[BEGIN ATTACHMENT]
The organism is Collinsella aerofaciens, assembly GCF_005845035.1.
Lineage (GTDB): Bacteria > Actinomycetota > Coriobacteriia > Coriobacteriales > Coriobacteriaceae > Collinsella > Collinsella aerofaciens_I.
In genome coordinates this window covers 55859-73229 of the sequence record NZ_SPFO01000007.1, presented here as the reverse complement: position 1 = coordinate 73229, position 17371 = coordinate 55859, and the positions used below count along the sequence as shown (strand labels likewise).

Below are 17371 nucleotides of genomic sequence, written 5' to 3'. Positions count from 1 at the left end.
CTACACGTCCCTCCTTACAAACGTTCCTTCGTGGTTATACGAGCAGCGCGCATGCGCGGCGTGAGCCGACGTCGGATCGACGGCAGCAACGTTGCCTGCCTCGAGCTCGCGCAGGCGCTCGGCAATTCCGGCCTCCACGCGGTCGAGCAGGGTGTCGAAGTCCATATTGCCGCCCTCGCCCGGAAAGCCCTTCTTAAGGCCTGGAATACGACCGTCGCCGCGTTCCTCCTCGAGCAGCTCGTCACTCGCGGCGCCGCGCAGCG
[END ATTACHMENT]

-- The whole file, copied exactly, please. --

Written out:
The organism is Collinsella aerofaciens, assembly GCF_005845035.1.
Lineage (GTDB): Bacteria > Actinomycetota > Coriobacteriia > Coriobacteriales > Coriobacteriaceae > Collinsella > Collinsella aerofaciens_I.
In genome coordinates this window covers 55859-73229 of the sequence record NZ_SPFO01000007.1, presented here as the reverse complement: position 1 = coordinate 73229, position 17371 = coordinate 55859, and the positions used below count along the sequence as shown (strand labels likewise).

Below are 17371 nucleotides of genomic sequence, written 5' to 3'. Positions count from 1 at the left end.
CTACACGTCCCTCCTTACAAACGTTCCTTCGTGGTTATACGAGCAGCGCGCATGCGCGGCGTGAGCCGACGTCGGATCGACGGCAGCAACGTTGCCTGCCTCGAGCTCGCGCAGGCGCTCGGCAATTCCGGCCTCCACGCGGTCGAGCAGGGTGTCGAAGTCCATATTGCCGCCCTCGCCCGGAAAGCCCTTCTTAAGGCCTGGAATACGACCGTCGCCGCGTTCCTCCTCGAGCAGCTCGTCACTCGCGGCGCCGCGCAGCG